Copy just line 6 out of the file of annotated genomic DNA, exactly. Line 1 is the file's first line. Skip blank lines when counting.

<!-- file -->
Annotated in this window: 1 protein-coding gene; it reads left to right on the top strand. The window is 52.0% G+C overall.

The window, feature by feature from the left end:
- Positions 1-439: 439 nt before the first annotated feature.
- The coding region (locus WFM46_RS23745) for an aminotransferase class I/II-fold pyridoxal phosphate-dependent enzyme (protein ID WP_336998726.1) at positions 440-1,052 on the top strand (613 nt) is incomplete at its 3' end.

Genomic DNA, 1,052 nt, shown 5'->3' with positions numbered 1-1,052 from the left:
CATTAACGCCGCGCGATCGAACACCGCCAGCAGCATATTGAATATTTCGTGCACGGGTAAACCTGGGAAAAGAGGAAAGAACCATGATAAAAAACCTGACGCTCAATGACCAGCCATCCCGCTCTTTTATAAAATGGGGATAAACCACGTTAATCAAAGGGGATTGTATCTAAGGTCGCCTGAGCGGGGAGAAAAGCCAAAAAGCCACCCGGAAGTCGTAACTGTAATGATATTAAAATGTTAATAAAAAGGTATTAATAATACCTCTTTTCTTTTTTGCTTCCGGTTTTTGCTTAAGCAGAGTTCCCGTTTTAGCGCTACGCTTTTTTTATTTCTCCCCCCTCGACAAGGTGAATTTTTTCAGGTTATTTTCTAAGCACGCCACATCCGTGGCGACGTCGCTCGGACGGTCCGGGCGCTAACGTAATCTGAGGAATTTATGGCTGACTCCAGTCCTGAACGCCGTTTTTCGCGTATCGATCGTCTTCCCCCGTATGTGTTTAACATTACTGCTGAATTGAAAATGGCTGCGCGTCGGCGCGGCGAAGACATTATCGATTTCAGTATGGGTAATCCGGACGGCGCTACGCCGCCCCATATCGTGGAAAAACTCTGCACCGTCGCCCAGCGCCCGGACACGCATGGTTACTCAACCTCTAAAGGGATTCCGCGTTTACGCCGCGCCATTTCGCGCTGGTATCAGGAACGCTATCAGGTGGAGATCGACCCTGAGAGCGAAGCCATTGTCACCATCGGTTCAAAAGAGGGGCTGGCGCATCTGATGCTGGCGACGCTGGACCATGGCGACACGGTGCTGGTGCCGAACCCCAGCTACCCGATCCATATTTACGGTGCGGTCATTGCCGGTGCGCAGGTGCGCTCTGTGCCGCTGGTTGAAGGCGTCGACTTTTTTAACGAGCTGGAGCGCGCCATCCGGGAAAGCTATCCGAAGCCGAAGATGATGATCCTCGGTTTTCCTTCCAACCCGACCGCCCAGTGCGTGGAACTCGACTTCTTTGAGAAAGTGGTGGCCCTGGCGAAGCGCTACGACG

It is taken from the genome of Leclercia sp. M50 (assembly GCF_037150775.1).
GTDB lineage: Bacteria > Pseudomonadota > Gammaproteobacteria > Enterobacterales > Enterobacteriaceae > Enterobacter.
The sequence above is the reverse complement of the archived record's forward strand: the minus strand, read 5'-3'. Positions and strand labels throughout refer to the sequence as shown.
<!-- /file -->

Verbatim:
CATTAACGCCGCGCGATCGAACACCGCCAGCAGCATATTGAATATTTCGTGCACGGGTAAACCTGGGAAAAGAGGAAAGAACCATGATAAAAAACCTGACGCTCAATGACCAGCCATCCCGCTCTTTTATAAAATGGGGATAAACCACGTTAATCAAAGGGGATTGTATCTAAGGTCGCCTGAGCGGGGAGAAAAGCCAAAAAGCCACCCGGAAGTCGTAACTGTAATGATATTAAAATGTTAATAAAAAGGTATTAATAATACCTCTTTTCTTTTTTGCTTCCGGTTTTTGCTTAAGCAGAGTTCCCGTTTTAGCGCTACGCTTTTTTTATTTCTCCCCCCTCGACAAGGTGAATTTTTTCAGGTTATTTTCTAAGCACGCCACATCCGTGGCGACGTCGCTCGGACGGTCCGGGCGCTAACGTAATCTGAGGAATTTATGGCTGACTCCAGTCCTGAACGCCGTTTTTCGCGTATCGATCGTCTTCCCCCGTATGTGTTTAACATTACTGCTGAATTGAAAATGGCTGCGCGTCGGCGCGGCGAAGACATTATCGATTTCAGTATGGGTAATCCGGACGGCGCTACGCCGCCCCATATCGTGGAAAAACTCTGCACCGTCGCCCAGCGCCCGGACACGCATGGTTACTCAACCTCTAAAGGGATTCCGCGTTTACGCCGCGCCATTTCGCGCTGGTATCAGGAACGCTATCAGGTGGAGATCGACCCTGAGAGCGAAGCCATTGTCACCATCGGTTCAAAAGAGGGGCTGGCGCATCTGATGCTGGCGACGCTGGACCATGGCGACACGGTGCTGGTGCCGAACCCCAGCTACCCGATCCATATTTACGGTGCGGTCATTGCCGGTGCGCAGGTGCGCTCTGTGCCGCTGGTTGAAGGCGTCGACTTTTTTAACGAGCTGGAGCGCGCCATCCGGGAAAGCTATCCGAAGCCGAAGATGATGATCCTCGGTTTTCCTTCCAACCCGACCGCCCAGTGCGTGGAACTCGACTTCTTTGAGAAAGTGGTGGCCCTGGCGAAGCGCTACGACG